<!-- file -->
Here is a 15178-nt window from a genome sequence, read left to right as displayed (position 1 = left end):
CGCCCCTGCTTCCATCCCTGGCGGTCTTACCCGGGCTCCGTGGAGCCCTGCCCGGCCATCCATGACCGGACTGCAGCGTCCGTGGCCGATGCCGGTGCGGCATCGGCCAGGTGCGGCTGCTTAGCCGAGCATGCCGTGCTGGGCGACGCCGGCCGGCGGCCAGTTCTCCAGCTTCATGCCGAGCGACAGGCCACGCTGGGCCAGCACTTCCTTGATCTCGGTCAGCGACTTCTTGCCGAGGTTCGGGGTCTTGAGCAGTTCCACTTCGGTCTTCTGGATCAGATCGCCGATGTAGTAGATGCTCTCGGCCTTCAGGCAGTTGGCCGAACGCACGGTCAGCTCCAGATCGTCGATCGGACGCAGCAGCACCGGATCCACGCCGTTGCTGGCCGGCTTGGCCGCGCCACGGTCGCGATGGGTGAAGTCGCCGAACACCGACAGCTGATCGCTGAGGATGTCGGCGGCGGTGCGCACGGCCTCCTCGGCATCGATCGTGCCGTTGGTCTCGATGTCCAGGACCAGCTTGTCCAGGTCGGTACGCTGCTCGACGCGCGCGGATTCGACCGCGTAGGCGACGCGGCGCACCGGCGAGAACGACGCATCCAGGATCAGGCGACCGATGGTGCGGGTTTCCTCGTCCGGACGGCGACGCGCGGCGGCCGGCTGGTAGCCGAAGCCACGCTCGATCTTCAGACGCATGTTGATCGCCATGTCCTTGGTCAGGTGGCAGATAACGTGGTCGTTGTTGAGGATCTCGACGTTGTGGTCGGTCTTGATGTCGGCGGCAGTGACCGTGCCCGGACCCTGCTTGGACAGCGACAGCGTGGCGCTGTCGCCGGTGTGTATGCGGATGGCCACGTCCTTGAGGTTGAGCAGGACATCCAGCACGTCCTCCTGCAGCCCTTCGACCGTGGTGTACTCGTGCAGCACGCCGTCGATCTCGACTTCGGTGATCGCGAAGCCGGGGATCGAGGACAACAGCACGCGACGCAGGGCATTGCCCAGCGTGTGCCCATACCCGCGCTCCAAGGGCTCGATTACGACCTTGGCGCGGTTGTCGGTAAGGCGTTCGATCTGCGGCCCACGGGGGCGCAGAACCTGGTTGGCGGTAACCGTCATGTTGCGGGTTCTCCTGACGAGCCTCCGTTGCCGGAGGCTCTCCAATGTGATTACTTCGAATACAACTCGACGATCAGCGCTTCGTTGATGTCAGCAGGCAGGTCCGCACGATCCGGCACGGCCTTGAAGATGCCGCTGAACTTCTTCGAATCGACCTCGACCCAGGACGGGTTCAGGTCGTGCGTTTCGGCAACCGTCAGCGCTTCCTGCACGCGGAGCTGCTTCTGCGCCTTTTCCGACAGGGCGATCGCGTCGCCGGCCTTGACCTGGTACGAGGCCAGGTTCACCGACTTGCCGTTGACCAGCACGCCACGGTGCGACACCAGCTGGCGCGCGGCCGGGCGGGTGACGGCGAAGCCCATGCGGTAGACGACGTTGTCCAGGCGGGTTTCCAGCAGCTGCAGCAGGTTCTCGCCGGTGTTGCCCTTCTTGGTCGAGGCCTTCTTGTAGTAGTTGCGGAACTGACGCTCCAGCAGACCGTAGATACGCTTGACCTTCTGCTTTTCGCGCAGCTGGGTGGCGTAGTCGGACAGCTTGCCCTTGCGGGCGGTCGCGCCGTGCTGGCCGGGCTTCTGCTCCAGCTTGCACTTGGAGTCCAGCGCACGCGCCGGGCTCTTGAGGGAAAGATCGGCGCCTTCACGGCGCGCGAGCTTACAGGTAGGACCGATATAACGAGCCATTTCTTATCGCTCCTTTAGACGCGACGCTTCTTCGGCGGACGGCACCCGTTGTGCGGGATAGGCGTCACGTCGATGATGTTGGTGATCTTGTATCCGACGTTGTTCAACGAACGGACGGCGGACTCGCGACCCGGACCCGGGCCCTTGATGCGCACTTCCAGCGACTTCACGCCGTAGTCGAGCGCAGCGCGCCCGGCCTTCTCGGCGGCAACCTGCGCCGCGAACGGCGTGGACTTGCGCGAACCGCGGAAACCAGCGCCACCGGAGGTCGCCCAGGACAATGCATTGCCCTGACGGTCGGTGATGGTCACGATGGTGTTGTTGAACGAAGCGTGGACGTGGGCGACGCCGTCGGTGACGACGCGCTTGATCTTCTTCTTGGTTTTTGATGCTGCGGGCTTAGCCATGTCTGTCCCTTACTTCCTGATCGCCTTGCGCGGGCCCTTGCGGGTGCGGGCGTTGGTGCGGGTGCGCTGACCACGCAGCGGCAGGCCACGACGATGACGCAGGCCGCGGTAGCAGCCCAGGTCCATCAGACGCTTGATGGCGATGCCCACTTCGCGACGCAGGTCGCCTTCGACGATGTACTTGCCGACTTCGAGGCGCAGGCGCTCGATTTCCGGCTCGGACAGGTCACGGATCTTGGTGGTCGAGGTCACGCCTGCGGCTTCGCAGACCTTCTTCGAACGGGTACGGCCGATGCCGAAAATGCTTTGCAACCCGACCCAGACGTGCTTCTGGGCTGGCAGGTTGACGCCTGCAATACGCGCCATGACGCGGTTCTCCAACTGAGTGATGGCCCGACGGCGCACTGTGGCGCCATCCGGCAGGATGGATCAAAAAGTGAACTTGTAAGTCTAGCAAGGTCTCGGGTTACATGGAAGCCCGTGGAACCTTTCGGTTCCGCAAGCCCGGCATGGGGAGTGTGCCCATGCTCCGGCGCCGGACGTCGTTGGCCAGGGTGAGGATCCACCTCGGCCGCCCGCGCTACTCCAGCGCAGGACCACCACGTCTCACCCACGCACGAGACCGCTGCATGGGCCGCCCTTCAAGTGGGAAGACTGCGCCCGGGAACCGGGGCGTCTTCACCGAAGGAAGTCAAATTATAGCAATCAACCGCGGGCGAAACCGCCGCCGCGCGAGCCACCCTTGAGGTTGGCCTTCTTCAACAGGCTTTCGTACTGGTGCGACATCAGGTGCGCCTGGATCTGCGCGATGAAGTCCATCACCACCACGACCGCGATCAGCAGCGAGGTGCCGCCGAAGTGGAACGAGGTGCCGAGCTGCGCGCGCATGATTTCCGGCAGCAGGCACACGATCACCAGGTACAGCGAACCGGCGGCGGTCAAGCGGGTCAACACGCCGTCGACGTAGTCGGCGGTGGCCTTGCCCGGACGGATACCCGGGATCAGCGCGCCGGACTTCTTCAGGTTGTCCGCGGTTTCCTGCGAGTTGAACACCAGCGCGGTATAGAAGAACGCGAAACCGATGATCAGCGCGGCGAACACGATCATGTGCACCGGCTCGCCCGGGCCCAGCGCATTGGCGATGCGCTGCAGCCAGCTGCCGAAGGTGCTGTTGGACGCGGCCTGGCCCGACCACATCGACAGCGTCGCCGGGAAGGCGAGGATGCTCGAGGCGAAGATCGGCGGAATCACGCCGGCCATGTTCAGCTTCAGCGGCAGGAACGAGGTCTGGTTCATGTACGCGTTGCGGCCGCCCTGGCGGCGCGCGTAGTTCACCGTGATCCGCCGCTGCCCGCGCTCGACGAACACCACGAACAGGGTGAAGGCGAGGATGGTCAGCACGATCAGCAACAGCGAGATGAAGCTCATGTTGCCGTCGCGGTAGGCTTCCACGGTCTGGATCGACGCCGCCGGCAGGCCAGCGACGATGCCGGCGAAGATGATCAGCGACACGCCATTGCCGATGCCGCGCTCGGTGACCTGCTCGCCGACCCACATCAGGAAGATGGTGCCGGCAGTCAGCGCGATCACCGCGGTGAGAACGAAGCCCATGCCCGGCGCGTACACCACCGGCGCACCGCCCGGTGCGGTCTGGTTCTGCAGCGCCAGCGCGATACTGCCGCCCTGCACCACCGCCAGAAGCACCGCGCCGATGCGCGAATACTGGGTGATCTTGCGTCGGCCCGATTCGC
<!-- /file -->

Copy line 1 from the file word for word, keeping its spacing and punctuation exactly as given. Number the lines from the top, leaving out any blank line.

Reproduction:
Here is a 15178-nt window from a genome sequence, read left to right as displayed (position 1 = left end):